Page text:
We next evaluated IFNγ responsiveness and MHC II induction across additional lung cancer lines, comparing murine KRAS mutant (CMT167, LLC) and EML4-ALK fusion (EA1, EA2) cell lines.14 15 NSCLC lines were subjected to IFNγ stimulation and analyzed for the expression of IFNγ-inducible cell surface proteins by flow cytometry (figure 2). All four NSCLC lines showed uniform IFNγ-induced expression of PD-L1 and MHC class I proteins on the cell surface by 48 hours post-IFNγ stimulation, with 100% of each cell line expressing these proteins and a significant increase in median fluorescent intensity (figure 2A,B, online supplementary figure 1). In contrast, there was wide variation in the induction of cell surface MHC class II expression, within and between cell lines where: (1) CMT167 and EA1 cells induced MHC II in a subset of cells, in contrast to (2) LLC and EA2 cells which had negligible MHC class II expression under either basal or IFNγ stimulated conditions (figure 2C, online supplementary figure 2). Because MHC II is induced in only a fraction (~10%) of CMT167 and EA1 cells, in contrast to the uniform protein induction of PD-L1 and MHC I, the data in figure 2C are presented as the frequency of MHC II positive cells following IFNγ stimulation. The frequency of MHC II+events under baseline conditions was always <0.5% (data not shown); changes in MHC II MFI were obscured by the dominant fraction of MHC II negative events (online supplementary figure 2B).
IFNγ induction of cell surface proteins was also evaluated in a panel of human NSCLC cell lines. Three of three human NSCLC cell lines showed IFNγ-dependent induction of PD-L1 and MHC class I (HLA-A, B, C), with cells uniformly inducing these proteins (figure 2D–G). In contrast, there was variable IFNγ-dependent MHC II induction, with MHC II (HLA-DR) induced in a subset of H1650 and H460 cells, with no induction in the H1299 cell line (figure 2H). A larger panel of human NSCLC lines stimulated with IFNγ for 72 hours showed PD-L1, MHC I induction across the majority of cell lines, with MHC II (HLA-DR and HLA-DQ) again induced in a subset of cell lines (online supplementary figure 3).
We next sought to understand mechanisms that restrain MHC II induction within and between NSCLC lines. Curiously, basal pERK1/2 levels were inversely correlated with high MHC II inducibility when we compared oncogene-matched NSCLC cell lines that had high vs low MHC II induction (ie, CMT167 vs LLC, EA1 vs EA2) (comparing figures 2C and 3). This inverse relationship between MHC II induction and basal pERK levels suggested that RAS-RAF-MEK-ERK signaling may impair MHC II induction in NSCLC cells.
To determine if modulation of MEK/ERK signaling influences MHC II inducibility, or more generally IFNγ responsiveness, CMT167 cells were treated with IFNγ in the presence or absence of the MEK inhibitor (MEKi) trametinib (figure 4). As expected, IFNγ treatment of CMT167 cells induced PD-L1, MHC I and MHC II (figure 4A–C). Trametinib treatment alone was insufficient to induce these proteins (figure 4A–C). In contrast, simultaneous treatment of cells with IFNγ and trametinib enhanced PD-L1 expression (~2 fold) and MHC I expression (~7 fold) compared with IFNγ treatment alone, showing a dose-dependent enhancement (figure 4A–B). IFNγ plus trametinib further resulted in a dramatic increase in the frequency of MHC II expressing cells from ~20% (after IFNγ treatment) to nearly 100% of CMT167 cells (after combinatorial treatment with IFNγ and trametinib) (figure 4C). Trametinib enhanced IFNγ-inducible gene expression across a range of doses (from 3 to 50 nM) and following IFNγ stimulation across a range of concentrations (from 1 to 100 ng/mL IFNγ) (figure 4D–G). Note that in humans, at the Food and Drug Administration (FDA)-approved dose of 2 mg daily, the maximum serum concentration of trametinib is 36 nM32 suggesting that the concentrations used are clinically relevant. These data demonstrate that a MEKi is capable of potently enhancing IFNγ-inducible gene expression, promoting homogeneous induction of MHC II expression in CMT167 cells.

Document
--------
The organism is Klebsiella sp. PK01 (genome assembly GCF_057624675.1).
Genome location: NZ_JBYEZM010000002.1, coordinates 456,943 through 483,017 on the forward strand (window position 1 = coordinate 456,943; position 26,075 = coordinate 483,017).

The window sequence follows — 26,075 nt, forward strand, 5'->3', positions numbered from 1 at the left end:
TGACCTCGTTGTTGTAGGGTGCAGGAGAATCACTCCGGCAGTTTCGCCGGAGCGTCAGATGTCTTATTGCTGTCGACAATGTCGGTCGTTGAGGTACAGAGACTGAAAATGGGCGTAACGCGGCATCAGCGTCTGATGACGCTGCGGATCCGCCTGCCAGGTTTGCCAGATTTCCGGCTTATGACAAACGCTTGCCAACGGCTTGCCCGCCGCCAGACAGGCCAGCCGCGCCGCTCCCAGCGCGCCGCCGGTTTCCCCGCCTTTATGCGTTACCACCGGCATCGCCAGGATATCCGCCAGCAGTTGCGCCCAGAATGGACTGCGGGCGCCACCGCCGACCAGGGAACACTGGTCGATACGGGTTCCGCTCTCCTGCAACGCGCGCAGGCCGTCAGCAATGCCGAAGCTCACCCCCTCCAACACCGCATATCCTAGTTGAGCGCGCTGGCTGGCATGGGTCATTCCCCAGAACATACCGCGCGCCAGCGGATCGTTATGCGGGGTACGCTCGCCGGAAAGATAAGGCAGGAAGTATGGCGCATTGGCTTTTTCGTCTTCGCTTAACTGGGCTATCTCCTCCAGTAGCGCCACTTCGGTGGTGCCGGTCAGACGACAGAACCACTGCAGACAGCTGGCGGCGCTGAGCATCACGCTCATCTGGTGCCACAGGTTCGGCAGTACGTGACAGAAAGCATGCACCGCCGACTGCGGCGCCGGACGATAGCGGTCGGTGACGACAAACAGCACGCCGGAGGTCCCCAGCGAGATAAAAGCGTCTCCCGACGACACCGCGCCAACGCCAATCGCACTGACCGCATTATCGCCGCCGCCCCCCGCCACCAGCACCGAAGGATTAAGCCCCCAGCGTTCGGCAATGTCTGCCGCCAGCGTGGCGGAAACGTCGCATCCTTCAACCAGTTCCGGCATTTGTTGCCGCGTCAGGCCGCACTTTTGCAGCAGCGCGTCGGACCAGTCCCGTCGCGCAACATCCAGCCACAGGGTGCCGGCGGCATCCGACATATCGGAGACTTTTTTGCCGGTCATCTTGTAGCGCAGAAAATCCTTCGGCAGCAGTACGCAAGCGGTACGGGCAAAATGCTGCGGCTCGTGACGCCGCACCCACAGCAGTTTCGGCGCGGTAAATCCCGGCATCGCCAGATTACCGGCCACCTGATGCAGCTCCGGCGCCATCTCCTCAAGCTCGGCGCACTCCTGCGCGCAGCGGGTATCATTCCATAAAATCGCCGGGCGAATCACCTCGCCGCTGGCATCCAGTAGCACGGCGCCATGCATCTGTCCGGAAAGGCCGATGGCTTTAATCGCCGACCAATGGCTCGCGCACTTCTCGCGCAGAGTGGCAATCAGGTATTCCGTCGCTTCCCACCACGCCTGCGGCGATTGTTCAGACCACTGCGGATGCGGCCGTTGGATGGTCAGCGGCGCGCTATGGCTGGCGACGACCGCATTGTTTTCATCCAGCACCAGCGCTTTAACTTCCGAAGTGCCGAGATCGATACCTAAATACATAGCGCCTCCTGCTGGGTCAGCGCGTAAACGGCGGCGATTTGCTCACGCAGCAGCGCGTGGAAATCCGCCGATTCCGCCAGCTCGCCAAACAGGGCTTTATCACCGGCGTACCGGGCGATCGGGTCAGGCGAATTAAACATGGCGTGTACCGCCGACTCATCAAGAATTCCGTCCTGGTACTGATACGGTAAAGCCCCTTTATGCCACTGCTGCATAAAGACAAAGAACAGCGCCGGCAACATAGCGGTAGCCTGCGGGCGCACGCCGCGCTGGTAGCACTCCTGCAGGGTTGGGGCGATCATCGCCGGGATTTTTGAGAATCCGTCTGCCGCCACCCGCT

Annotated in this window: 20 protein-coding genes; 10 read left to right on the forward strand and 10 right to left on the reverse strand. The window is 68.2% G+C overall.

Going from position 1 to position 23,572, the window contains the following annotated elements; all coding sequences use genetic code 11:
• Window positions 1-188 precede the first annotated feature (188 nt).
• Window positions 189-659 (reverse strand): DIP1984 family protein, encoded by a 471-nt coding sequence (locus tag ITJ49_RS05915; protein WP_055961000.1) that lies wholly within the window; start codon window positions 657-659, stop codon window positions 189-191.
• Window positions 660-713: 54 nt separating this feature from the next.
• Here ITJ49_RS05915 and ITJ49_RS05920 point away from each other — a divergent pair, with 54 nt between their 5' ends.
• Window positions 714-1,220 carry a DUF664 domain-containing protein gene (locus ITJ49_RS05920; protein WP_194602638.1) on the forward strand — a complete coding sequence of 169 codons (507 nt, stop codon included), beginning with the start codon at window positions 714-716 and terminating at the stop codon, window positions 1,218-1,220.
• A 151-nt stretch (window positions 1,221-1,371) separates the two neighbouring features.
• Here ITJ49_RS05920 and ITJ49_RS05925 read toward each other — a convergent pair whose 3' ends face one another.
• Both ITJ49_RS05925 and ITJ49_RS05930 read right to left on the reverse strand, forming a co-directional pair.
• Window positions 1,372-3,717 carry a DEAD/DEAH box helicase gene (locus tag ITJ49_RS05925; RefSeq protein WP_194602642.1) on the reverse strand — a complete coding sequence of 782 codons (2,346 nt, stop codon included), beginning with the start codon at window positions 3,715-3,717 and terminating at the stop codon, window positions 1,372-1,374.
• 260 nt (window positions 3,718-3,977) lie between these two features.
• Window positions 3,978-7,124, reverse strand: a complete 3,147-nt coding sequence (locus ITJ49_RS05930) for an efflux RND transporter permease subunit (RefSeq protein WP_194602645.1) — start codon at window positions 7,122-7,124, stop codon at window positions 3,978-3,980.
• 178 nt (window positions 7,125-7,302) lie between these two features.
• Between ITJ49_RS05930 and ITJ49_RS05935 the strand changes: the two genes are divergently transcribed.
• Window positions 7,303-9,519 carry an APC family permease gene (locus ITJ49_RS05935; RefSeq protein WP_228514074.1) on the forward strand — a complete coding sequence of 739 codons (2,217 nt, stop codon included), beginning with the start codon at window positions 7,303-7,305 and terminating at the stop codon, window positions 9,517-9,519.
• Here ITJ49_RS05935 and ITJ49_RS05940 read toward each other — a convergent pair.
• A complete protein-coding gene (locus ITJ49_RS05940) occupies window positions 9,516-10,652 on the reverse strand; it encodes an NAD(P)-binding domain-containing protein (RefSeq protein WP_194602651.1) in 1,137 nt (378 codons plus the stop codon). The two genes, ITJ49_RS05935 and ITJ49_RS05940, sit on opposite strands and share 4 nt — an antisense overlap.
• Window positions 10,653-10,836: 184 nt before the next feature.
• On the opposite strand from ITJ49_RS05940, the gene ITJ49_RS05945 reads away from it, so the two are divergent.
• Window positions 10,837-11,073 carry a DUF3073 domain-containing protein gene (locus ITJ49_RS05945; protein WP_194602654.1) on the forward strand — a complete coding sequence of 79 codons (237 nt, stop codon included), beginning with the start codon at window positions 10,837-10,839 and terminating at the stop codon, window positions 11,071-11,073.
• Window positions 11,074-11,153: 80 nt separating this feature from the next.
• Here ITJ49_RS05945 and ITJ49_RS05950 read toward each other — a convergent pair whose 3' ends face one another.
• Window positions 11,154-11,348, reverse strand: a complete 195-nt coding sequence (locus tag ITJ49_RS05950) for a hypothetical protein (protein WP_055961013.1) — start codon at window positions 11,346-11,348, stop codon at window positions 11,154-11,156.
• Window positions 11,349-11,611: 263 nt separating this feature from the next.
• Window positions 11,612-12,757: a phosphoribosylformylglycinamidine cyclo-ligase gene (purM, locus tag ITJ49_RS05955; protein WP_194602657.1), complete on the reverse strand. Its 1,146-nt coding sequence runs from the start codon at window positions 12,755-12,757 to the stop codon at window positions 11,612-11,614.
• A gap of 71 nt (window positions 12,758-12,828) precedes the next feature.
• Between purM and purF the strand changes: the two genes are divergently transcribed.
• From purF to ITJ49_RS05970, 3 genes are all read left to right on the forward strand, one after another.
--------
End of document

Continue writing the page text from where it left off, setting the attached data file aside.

We next analyzed the impact of MEKi inhibition in LLC cells, a cell line that failed to induce MHC II expression after IFNγ stimulation. Treatment of LLC cells with trametinib in the absence of IFNγ induce a marked morphologic change in LLC cells (online supplementary figure 4), but failed to induce PD-L1, MHC I or MHC II (figure 5). Similar to CMT167 cells, combinatorial treatment with IFNγ and trametinib in LLC cells altered the IFNγ response. While trametinib did not further enhance IFNγ-dependent PD-L1 induction in LLC cells (figure 5A,B), cells treated with IFNγ plus trametinib had a dose-dependent increase in MHC I expression (figure 5C,D). Furthermore, IFNγ and trametinib cotreatment resulted in a marked induction of MHC II in a subset of LLC cells not seen in any other condition (figure 5E,F). Trametinib enhanced IFNγ induction of MHC II at low and high concentrations of IFNγ (from 1 to 100 ng/mL, online supplementary figure 5). To verify that this effect was due to MEK inhibition, and not a trametinib-specific effect, we also tested cobimetinib, an MEKi that has higher selectivity for MEK1 relative to MEK2, in contrast to trametinib which inhibits both MEK1 and MEK2.33 Combinatorial treatment of LLC cells with IFNγ and cobimetinib resulted in both enhanced MHC I expression on a per-cell basis and an increased frequency of MHC II expressing LLC cells (online supplementary figure 6). These data indicate that MEK inhibition at the time of IFNγ treatment has the capacity to significantly enhance IFNγ induction of both MHC I and MHC II expression, and further suggests that MEK signaling actively constrains MHC I and MHC II expression in response to IFNγ treatment.